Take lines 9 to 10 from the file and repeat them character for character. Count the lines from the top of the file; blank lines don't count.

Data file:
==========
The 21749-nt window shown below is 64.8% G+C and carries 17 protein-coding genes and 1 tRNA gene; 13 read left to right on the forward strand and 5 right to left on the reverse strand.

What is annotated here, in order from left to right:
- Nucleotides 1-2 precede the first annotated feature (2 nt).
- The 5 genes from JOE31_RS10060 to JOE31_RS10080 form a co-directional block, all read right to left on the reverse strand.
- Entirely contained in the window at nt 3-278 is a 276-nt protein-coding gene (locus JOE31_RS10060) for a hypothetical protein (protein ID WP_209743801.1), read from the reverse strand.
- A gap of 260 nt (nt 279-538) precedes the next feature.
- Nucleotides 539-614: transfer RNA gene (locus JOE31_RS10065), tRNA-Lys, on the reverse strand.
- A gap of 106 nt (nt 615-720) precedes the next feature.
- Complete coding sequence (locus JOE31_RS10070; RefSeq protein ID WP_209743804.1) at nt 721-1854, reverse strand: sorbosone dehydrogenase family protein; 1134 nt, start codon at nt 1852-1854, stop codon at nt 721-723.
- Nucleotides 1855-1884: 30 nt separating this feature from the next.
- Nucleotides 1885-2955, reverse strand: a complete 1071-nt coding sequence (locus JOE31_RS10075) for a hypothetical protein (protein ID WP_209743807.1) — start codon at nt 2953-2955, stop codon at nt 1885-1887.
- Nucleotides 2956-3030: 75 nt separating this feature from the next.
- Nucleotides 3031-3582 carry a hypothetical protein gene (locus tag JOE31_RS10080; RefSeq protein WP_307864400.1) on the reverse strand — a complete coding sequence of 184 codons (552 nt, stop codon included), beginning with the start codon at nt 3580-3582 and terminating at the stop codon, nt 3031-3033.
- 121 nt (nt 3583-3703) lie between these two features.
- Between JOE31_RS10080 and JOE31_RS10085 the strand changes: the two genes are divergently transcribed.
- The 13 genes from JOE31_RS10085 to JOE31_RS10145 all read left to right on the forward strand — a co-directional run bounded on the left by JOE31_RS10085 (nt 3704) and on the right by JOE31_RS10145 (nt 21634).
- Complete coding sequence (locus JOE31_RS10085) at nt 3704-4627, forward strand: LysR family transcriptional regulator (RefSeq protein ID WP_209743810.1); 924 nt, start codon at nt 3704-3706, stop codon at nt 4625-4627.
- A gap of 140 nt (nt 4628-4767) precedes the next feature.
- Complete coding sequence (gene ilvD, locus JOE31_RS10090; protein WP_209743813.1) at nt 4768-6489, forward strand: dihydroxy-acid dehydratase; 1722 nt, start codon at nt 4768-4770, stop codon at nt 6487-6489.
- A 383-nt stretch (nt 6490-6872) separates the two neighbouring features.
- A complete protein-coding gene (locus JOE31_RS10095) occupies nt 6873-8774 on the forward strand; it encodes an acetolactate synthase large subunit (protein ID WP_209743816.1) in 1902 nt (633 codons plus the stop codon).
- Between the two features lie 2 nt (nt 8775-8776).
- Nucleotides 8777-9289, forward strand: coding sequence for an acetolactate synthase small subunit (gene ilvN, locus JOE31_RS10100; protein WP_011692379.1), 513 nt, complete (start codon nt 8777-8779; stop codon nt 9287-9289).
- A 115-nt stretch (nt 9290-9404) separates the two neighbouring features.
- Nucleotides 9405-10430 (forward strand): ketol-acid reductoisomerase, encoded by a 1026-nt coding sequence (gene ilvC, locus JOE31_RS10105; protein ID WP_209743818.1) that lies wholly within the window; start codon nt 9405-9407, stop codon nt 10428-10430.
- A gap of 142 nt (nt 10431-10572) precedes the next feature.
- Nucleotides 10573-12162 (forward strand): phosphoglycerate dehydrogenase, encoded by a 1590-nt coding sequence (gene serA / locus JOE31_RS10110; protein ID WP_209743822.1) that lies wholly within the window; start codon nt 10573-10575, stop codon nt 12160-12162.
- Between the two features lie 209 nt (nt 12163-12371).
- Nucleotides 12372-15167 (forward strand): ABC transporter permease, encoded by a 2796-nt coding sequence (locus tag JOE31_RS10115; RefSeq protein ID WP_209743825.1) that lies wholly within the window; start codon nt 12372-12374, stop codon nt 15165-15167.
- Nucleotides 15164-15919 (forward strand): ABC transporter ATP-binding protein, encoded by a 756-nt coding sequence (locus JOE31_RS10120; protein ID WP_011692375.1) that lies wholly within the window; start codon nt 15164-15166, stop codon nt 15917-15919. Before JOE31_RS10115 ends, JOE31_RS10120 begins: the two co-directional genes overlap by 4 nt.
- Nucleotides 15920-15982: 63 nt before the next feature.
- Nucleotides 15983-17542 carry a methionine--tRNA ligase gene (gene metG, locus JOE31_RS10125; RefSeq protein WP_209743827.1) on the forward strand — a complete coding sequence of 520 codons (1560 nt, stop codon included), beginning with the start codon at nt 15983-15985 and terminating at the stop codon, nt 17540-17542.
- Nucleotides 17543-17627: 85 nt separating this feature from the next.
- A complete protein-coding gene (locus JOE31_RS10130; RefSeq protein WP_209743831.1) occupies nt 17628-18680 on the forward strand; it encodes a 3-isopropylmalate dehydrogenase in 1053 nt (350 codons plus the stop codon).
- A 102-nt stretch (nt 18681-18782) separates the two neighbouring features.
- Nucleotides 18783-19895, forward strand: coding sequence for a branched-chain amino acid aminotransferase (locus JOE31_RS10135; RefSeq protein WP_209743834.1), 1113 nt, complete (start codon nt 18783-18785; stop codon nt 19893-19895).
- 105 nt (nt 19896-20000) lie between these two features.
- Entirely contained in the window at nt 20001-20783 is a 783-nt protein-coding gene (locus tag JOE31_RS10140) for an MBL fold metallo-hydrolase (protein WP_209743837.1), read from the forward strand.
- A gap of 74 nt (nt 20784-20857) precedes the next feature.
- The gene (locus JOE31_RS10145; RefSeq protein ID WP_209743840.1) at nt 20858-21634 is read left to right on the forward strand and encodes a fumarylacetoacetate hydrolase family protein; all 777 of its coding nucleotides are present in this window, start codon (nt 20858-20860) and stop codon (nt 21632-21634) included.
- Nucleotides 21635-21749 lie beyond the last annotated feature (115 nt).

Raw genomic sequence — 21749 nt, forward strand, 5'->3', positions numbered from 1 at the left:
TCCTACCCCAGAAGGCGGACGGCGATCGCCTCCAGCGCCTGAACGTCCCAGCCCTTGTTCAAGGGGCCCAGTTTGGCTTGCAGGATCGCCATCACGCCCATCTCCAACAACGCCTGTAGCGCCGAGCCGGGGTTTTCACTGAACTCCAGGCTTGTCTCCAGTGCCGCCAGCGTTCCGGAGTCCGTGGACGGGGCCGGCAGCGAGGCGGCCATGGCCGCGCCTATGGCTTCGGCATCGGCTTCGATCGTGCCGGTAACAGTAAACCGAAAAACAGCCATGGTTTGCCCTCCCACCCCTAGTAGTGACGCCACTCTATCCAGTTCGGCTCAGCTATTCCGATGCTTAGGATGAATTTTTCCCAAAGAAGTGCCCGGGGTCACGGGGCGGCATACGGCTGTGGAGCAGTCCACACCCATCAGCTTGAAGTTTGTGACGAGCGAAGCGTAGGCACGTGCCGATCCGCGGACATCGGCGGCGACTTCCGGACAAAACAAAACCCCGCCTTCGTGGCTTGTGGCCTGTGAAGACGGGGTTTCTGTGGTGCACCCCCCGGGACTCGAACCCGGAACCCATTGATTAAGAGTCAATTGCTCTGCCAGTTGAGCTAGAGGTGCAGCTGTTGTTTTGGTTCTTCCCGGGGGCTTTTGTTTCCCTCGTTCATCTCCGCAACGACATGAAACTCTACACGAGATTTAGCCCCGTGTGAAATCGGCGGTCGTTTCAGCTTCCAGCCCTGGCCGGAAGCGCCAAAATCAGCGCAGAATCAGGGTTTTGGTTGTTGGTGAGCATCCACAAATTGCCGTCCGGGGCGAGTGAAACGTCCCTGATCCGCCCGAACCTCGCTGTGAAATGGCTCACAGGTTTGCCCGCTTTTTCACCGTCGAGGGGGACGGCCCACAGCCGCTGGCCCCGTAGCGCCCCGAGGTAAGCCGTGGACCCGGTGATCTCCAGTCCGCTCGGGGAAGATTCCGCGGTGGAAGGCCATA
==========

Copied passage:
- Complete coding sequence (locus JOE31_RS10070; RefSeq protein ID WP_209743804.1) at nt 721-1854, reverse strand: sorbosone dehydrogenase family protein; 1134 nt, start codon at nt 1852-1854, stop codon at nt 721-723.
- Nucleotides 1855-1884: 30 nt separating this feature from the next.